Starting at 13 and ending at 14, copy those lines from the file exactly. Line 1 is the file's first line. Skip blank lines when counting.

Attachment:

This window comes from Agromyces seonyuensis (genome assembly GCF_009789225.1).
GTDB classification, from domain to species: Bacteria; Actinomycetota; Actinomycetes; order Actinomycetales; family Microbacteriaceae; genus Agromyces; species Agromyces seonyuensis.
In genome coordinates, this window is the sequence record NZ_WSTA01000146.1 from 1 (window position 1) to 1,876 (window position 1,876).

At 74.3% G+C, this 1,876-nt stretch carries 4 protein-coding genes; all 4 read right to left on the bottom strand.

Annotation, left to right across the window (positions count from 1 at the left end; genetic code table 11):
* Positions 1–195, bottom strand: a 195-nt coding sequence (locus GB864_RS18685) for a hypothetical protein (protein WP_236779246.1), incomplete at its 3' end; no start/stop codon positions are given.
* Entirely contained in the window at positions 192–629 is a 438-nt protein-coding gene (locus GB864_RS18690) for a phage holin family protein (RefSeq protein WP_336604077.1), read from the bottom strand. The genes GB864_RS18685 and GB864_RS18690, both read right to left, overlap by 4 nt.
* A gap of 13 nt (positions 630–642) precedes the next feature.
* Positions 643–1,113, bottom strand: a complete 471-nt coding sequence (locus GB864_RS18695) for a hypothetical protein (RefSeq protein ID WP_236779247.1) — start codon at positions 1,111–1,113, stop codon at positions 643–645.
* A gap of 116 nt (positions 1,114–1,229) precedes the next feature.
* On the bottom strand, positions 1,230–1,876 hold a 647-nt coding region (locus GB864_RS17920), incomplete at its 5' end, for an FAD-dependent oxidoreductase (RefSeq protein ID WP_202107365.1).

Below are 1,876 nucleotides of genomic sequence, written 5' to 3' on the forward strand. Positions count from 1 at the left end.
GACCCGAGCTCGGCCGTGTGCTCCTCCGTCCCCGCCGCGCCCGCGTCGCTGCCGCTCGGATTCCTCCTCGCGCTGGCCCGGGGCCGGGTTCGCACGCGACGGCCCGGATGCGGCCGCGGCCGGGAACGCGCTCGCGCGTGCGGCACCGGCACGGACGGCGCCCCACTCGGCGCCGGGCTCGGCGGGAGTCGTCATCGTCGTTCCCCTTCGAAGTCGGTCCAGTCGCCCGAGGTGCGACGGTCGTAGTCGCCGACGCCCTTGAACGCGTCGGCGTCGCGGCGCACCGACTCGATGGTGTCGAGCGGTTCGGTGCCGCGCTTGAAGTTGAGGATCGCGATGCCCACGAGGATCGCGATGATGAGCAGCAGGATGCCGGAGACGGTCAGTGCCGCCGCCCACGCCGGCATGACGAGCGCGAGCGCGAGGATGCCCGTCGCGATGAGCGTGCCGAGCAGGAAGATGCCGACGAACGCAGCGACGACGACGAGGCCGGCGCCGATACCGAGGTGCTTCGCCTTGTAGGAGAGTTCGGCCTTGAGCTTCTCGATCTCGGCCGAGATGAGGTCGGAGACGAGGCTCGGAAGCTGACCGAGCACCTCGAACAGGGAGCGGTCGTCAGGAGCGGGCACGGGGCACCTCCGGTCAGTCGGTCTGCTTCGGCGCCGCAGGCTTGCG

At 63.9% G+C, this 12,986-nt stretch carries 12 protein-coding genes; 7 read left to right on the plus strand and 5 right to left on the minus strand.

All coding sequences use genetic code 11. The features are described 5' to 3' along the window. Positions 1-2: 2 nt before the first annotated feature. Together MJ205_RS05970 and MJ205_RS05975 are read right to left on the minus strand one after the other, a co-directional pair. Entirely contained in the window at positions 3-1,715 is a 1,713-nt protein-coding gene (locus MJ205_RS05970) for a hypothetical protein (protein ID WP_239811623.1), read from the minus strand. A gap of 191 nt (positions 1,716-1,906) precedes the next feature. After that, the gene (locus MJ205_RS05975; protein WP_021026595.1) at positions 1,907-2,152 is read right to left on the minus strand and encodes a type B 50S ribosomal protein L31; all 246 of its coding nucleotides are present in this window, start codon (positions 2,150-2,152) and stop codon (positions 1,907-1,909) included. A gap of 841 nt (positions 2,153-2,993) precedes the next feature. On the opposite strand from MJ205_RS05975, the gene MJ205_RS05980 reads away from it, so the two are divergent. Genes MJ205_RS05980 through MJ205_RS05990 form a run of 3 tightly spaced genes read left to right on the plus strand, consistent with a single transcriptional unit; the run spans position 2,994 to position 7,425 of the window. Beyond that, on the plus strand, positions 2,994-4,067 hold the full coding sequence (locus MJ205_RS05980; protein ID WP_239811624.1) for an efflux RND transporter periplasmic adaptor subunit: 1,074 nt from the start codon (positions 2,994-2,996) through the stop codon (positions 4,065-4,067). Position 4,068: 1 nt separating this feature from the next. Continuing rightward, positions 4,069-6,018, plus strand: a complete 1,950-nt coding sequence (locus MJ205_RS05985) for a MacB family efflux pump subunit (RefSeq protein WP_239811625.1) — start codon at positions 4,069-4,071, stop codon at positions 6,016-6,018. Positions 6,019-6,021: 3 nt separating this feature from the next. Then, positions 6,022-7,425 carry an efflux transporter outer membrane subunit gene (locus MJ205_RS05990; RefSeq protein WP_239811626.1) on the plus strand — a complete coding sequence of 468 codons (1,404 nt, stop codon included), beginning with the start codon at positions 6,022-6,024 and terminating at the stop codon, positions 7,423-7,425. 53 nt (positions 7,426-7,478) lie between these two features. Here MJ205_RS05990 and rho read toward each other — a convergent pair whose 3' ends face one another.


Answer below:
GACCCGAGCTCGGCCGTGTGCTCCTCCGTCCCCGCCGCGCCCGCGTCGCTGCCGCTCGGATTCCTCCTCGCGCTGGCCCGGGGCCGGGTTCGCACGCGACGGCCCGGATGCGGCCGCGGCCGGGAACGCGCTCGCGCGTGCGGCACCGGCACGGACGGCGCCCCACTCGGCGCCGGGCTCGGCGGGAGTCGTCATCGTCGTTCCCCTTCGAAGTCGGTCCAGTCGCCCGAGGTGCGACGGTCGTAGTCGCCGACGCCCTTGAACGCGTCGGCGTCGCGGCGCACCGACTCGATGGTGTCGAGCGGTTCGGTGCCGCGCTTGAAGTTGAGGATCGCGATGCCCACGAGGATCGCGATGATGAGCAGCAGGATGCCGGAGACGGTCAGTGCCGCCGCCCACGCCGGCATGACGAGCGCGAGCGCGAGGATGCCCGTCGCGATGAGCGTGCCGAGCAGGAAGATGCCGACGAACGCAGCGACGACGACGAGGCCGGCGCCGATACCGAGGTGCTTCGCCTTGTAGGAGAGTTCGGCCTTGAGCTTCTCGATCTCGGCCGAGATGAGGTCGGAGACGAGGCTCGGAAGCTGACCGAGCACCTCGAACAGGGAGCGGTCGTCAGGAGCGGGCACGGGGCACCTCCGGTCAGTCGGTCTGCTTCGGCGCCGCAGGCTTGCG

At 63.9% G+C, this 12,986-nt stretch carries 12 protein-coding genes; 7 read left to right on the plus strand and 5 right to left on the minus strand.